Mina has authored about 40 novels, varying in imaginary value and narrative significance. But his achievement lies in the foundation he laid for this literary structure. Characters such as Zakaria al-Mirsanli in al-Yater, al-Turousi in The Road and the Storm, and Mufid al-Wahsh in The End of a Brave Man, are living examples of life experience intertwined with fiction.

Mina does not seek to create archetypes, and stresses that honesty comes first. That partly explains the popularity of his literature. Long lines of young readers can be seen at the Damascus International Book Fair every year waiting for Mina to sign their personal copies of his novels.

"I have always kept two main elements in mind when writing novels: pace and suspense on the one hand and providing pleasure and knowledge on the other. That is the simple secret," Mina says, adding, "The novelist must test his environment well. It is no longer just a matter of entertainment with a dose of moral discourse," Mina says.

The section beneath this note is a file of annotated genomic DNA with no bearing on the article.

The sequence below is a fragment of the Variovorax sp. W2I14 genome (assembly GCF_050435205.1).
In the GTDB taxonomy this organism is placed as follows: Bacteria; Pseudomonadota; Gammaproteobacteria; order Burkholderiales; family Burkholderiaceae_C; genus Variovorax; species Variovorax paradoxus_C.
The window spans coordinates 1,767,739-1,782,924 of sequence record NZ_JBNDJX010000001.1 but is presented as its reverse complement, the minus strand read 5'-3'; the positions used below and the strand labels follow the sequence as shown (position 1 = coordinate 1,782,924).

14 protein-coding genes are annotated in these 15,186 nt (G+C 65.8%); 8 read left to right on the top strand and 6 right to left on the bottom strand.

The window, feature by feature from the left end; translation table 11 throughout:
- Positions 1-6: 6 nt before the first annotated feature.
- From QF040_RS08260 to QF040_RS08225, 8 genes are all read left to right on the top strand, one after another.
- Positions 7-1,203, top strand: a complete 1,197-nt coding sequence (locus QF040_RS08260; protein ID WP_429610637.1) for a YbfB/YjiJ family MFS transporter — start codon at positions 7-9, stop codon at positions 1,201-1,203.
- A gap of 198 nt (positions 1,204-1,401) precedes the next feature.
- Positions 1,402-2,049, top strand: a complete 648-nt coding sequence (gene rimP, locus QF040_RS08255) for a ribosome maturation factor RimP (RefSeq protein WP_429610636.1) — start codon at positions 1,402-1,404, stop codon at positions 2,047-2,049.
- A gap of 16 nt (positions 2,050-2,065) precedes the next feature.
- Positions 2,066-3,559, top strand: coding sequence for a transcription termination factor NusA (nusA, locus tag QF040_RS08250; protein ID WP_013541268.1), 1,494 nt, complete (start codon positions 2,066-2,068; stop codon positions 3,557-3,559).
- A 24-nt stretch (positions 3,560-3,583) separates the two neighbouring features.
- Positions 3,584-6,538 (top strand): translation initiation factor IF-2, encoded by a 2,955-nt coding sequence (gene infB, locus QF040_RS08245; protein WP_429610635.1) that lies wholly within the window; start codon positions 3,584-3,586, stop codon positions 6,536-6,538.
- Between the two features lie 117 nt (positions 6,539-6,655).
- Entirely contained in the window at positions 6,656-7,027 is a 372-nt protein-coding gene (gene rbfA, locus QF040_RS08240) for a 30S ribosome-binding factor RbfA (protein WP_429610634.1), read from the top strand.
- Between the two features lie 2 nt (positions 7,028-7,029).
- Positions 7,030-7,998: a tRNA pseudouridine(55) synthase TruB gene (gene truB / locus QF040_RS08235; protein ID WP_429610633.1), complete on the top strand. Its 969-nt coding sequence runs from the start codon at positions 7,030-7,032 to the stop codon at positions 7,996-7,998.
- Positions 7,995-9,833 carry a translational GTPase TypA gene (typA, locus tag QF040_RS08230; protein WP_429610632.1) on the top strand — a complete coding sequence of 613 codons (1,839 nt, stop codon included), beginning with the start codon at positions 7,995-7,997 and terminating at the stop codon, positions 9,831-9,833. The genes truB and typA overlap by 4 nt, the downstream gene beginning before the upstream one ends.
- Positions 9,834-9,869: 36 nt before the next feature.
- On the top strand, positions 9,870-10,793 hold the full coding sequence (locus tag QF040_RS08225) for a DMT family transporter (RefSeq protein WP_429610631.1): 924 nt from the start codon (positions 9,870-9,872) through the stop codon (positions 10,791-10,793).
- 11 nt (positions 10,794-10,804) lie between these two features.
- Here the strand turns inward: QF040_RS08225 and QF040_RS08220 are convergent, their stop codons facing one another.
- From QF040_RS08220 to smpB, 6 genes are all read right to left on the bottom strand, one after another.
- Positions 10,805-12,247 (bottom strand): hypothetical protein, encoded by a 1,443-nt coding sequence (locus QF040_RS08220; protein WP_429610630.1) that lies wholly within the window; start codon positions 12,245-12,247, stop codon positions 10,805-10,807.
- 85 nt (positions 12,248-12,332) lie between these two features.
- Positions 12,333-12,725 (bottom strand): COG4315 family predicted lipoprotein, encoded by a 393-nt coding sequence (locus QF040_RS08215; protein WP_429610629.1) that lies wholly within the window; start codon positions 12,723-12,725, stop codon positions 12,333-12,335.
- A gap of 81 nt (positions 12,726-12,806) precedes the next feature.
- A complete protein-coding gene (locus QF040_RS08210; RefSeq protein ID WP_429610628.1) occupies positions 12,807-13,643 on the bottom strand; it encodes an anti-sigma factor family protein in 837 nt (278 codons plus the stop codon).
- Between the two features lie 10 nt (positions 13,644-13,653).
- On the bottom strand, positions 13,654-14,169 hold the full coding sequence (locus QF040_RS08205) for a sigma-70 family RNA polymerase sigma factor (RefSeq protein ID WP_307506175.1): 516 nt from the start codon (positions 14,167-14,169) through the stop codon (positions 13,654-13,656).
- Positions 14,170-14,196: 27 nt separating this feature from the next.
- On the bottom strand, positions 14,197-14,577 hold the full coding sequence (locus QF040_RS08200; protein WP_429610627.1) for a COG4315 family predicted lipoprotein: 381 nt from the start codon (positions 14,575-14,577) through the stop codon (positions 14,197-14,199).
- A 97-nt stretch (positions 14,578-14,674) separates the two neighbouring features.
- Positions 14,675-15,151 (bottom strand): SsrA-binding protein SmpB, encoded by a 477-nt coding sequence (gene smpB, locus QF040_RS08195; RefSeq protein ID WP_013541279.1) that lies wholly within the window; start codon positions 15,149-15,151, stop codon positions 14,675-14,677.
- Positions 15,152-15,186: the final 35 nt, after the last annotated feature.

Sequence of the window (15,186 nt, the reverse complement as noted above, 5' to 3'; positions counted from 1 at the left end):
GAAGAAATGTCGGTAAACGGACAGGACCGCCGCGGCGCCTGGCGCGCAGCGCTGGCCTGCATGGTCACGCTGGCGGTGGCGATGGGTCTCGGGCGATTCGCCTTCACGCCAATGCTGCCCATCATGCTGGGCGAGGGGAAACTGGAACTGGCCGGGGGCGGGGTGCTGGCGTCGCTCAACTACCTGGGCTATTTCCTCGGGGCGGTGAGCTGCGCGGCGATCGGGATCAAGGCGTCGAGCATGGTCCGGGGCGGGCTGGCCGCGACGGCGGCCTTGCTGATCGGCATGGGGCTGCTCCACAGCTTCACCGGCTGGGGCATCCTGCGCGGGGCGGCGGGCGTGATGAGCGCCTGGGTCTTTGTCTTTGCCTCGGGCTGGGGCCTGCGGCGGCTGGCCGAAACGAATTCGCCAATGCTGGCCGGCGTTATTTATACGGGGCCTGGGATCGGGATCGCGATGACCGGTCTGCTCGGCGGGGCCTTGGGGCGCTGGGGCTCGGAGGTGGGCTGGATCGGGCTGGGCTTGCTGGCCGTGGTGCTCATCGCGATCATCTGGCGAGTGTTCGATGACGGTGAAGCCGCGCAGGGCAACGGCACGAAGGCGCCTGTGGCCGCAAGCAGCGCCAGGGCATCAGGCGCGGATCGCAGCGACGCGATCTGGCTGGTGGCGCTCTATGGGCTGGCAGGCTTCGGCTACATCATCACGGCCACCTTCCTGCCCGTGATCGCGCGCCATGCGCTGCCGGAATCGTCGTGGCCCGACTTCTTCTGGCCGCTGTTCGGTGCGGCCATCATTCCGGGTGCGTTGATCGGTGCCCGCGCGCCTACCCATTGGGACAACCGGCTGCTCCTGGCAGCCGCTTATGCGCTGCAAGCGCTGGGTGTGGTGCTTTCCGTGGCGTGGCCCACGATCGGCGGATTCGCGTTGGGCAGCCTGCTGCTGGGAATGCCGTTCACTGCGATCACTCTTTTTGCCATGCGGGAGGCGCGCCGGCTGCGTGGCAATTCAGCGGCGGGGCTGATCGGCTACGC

Thus, he reduces the distance between the novel and autobiography, counting on life's paradoxes, follies, and recklessness. He sees the need to expose what has been left unsaid, guided by what forebears wrote centuries ago.

Mina points to the boldness of Moroccan writer Mohamed Choukri's For Bread Alone as a rich example of autobiographical writing. But for the most part, "personal memoirs would not reflect the facts," he says.

The eccentric, adventurer, and courageous elderly man today seems ascetic and annoyed, indifferent to all the medals and awards that he collected during his long journey. "The profession of writing is daunting, and a road to complete misery," he says.

This article is an edited translation from the Arabic Edition.